An insulation material’s resistance to heat flow is rated in terms of R-value – a higher R-value means greater insulating effectiveness (i.e., higher resistance to heat flow).

Note: Keep in mind that polyiso’s R-value increases with thickness. For example, a two-inch polyiso product has more than twice the insulating value than a one-inch product. The increase in thermal resistance for thicker products is due to the reduced contribution of more thermally conductive elements such as the facer and the denser cell structure in the foam near the surface.


The U.S. Federal Trade Commission’s R-value Rule (16 CFR Part 460: Trade Regulation Concerning the Labeling and Advertising of Home Insulation) requires manufacturers to test insulation products that contain a captive blowing agent on samples that fully reflect the effects of aging on the product’s R-value.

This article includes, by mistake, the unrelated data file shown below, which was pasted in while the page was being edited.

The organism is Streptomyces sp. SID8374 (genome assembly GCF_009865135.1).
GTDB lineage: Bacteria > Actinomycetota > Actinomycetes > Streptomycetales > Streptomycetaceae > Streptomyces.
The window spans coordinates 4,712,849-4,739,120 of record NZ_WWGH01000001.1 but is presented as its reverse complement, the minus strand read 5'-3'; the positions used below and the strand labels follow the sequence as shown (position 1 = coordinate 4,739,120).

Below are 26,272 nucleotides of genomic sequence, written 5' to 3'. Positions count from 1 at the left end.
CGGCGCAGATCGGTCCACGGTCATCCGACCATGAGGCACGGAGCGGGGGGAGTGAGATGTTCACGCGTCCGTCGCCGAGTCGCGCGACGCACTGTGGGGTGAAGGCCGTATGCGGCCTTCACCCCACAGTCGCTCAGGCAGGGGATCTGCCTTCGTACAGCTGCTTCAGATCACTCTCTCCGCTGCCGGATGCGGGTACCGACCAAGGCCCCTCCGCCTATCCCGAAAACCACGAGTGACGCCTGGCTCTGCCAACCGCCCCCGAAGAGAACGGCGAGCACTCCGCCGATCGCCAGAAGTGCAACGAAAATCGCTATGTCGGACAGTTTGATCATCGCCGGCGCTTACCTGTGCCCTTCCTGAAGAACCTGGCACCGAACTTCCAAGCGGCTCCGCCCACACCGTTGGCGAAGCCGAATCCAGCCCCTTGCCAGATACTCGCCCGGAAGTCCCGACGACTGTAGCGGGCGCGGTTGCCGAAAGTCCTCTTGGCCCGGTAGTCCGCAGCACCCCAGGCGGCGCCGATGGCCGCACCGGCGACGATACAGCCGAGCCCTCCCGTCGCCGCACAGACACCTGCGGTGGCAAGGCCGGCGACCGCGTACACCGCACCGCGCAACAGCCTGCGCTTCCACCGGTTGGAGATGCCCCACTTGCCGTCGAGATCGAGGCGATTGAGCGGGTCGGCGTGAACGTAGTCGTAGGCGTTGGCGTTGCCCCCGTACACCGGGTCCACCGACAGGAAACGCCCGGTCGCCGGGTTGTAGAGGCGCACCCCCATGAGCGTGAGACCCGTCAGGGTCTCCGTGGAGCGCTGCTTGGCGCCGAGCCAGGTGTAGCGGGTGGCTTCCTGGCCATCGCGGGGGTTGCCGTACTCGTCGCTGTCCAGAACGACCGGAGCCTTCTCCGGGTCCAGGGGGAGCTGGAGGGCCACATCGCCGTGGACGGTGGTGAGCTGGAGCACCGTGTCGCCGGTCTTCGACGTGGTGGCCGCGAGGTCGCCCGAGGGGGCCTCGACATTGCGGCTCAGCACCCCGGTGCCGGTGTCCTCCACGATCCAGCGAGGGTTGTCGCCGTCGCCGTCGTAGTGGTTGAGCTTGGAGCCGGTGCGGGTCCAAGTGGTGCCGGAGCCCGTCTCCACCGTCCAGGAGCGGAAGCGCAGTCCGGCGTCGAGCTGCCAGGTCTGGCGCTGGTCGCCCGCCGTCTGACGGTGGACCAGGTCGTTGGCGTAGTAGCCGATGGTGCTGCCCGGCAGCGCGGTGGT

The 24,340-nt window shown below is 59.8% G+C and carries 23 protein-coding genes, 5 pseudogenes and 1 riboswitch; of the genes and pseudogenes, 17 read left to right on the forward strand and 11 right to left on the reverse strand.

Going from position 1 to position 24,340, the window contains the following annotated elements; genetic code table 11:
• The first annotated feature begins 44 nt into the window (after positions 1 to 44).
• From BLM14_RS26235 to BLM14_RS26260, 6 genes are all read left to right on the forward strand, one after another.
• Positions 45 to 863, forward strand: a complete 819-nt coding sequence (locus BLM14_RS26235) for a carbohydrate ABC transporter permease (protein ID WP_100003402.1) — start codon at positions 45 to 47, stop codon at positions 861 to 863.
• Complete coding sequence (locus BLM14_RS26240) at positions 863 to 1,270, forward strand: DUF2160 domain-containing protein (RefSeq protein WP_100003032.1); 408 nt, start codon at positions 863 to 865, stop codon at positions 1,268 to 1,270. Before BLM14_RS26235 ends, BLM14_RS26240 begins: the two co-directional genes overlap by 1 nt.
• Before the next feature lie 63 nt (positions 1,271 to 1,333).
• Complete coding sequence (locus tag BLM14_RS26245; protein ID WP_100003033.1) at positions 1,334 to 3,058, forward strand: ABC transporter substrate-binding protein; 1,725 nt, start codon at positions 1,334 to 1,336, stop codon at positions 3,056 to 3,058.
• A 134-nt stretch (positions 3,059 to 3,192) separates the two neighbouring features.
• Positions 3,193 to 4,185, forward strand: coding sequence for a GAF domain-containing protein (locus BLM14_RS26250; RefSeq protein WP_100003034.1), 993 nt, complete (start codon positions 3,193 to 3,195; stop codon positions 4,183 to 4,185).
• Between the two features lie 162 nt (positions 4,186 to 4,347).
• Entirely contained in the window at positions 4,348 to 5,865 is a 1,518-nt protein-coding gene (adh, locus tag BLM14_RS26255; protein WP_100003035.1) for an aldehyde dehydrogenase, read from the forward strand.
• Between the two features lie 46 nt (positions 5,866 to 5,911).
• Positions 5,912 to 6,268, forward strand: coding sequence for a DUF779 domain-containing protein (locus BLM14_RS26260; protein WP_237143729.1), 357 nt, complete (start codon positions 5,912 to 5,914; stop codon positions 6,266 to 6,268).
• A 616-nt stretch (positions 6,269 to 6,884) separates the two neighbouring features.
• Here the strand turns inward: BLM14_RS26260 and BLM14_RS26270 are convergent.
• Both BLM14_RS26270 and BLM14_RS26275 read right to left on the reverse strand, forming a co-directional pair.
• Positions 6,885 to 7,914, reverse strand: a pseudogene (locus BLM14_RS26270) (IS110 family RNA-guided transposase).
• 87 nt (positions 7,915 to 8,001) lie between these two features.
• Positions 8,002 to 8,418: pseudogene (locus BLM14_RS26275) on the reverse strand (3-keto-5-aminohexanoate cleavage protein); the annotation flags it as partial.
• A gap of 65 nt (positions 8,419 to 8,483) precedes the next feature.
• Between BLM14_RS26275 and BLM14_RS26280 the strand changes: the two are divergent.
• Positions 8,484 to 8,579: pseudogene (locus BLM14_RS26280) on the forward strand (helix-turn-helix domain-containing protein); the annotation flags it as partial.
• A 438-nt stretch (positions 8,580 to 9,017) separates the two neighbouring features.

To comply with this requirement, the polyiso industry uses two primary metrics for determining thermal resistance:

  1. Long-term thermal resistance (or LTTR); and
  2. Thermal resistance following a conditioning period.

In both scenarios, the heat transfer through the insulation is determined at specific conditions. However, the specimen configuration, calculations, and the time at which the measurements are obtained differ.

For more detail on R-value metrics, click here.

Product Standards

The requirements for measuring and reporting thermal resistance as well as minimum R-values for polyiso products are described in two relevant product standards. For the United States market, the applicable standard is ASTM C1289 (Standard Specification for Faced Rigid Cellular Polyisocyanurate Thermal Insulation Board). For the Canadian market, the applicable standard is CAN/ULC-S704.1 (Standard for Thermal Insulation, Polyurethane and Polyisocyanurate, Boards, Faced).